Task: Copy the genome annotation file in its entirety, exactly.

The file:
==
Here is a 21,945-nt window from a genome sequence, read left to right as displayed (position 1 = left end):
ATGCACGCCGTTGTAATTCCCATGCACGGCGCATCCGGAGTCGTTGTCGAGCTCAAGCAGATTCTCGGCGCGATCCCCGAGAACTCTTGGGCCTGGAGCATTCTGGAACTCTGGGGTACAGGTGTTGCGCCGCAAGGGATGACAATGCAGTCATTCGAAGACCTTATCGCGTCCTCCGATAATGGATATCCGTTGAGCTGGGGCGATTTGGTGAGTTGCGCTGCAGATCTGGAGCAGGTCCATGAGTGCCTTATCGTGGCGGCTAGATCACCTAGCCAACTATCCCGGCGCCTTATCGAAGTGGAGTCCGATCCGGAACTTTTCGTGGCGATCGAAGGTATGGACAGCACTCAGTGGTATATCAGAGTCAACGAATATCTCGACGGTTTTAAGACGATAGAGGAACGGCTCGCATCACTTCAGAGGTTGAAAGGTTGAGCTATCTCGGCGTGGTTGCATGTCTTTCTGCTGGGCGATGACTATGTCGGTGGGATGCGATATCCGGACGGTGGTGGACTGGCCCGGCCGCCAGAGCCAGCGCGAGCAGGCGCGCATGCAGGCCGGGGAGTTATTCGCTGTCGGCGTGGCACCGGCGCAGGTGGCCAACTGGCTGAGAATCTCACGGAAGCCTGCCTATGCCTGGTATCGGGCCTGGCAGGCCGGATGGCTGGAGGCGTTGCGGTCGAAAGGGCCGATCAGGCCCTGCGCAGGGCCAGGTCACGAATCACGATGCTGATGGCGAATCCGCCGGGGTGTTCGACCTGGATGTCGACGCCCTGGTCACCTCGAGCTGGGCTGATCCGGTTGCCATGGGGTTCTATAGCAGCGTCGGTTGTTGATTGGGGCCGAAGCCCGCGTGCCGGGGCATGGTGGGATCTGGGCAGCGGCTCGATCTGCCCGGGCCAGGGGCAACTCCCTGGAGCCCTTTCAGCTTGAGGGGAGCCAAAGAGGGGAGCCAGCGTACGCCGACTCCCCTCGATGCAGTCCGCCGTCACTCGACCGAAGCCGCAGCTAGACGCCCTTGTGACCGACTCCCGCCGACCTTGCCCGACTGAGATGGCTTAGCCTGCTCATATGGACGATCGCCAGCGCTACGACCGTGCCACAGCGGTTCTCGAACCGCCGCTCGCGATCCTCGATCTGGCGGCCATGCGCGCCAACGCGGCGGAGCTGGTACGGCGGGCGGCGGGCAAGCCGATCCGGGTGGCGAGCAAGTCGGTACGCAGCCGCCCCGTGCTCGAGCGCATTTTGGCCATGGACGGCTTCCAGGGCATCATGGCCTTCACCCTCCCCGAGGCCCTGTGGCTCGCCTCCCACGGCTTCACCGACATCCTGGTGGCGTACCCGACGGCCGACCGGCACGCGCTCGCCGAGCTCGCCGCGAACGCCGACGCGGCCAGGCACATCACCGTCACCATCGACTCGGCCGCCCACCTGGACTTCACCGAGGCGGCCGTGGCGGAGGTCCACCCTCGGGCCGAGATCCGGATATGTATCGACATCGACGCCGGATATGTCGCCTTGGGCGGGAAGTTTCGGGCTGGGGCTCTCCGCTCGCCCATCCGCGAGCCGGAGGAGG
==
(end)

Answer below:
Here is a 21,945-nt window from a genome sequence, read left to right as displayed (position 1 = left end):
ATGCACGCCGTTGTAATTCCCATGCACGGCGCATCCGGAGTCGTTGTCGAGCTCAAGCAGATTCTCGGCGCGATCCCCGAGAACTCTTGGGCCTGGAGCATTCTGGAACTCTGGGGTACAGGTGTTGCGCCGCAAGGGATGACAATGCAGTCATTCGAAGACCTTATCGCGTCCTCCGATAATGGATATCCGTTGAGCTGGGGCGATTTGGTGAGTTGCGCTGCAGATCTGGAGCAGGTCCATGAGTGCCTTATCGTGGCGGCTAGATCACCTAGCCAACTATCCCGGCGCCTTATCGAAGTGGAGTCCGATCCGGAACTTTTCGTGGCGATCGAAGGTATGGACAGCACTCAGTGGTATATCAGAGTCAACGAATATCTCGACGGTTTTAAGACGATAGAGGAACGGCTCGCATCACTTCAGAGGTTGAAAGGTTGAGCTATCTCGGCGTGGTTGCATGTCTTTCTGCTGGGCGATGACTATGTCGGTGGGATGCGATATCCGGACGGTGGTGGACTGGCCCGGCCGCCAGAGCCAGCGCGAGCAGGCGCGCATGCAGGCCGGGGAGTTATTCGCTGTCGGCGTGGCACCGGCGCAGGTGGCCAACTGGCTGAGAATCTCACGGAAGCCTGCCTATGCCTGGTATCGGGCCTGGCAGGCCGGATGGCTGGAGGCGTTGCGGTCGAAAGGGCCGATCAGGCCCTGCGCAGGGCCAGGTCACGAATCACGATGCTGATGGCGAATCCGCCGGGGTGTTCGACCTGGATGTCGACGCCCTGGTCACCTCGAGCTGGGCTGATCCGGTTGCCATGGGGTTCTATAGCAGCGTCGGTTGTTGATTGGGGCCGAAGCCCGCGTGCCGGGGCATGGTGGGATCTGGGCAGCGGCTCGATCTGCCCGGGCCAGGGGCAACTCCCTGGAGCCCTTTCAGCTTGAGGGGAGCCAAAGAGGGGAGCCAGCGTACGCCGACTCCCCTCGATGCAGTCCGCCGTCACTCGACCGAAGCCGCAGCTAGACGCCCTTGTGACCGACTCCCGCCGACCTTGCCCGACTGAGATGGCTTAGCCTGCTCATATGGACGATCGCCAGCGCTACGACCGTGCCACAGCGGTTCTCGAACCGCCGCTCGCGATCCTCGATCTGGCGGCCATGCGCGCCAACGCGGCGGAGCTGGTACGGCGGGCGGCGGGCAAGCCGATCCGGGTGGCGAGCAAGTCGGTACGCAGCCGCCCCGTGCTCGAGCGCATTTTGGCCATGGACGGCTTCCAGGGCATCATGGCCTTCACCCTCCCCGAGGCCCTGTGGCTCGCCTCCCACGGCTTCACCGACATCCTGGTGGCGTACCCGACGGCCGACCGGCACGCGCTCGCCGAGCTCGCCGCGAACGCCGACGCGGCCAGGCACATCACCGTCACCATCGACTCGGCCGCCCACCTGGACTTCACCGAGGCGGCCGTGGCGGAGGTCCACCCTCGGGCCGAGATCCGGATATGTATCGACATCGACGCCGGATATGTCGCCTTGGGCGGGAAGTTTCGGGCTGGGGCTCTCCGCTCGCCCATCCGCGAGCCGGAGGAGG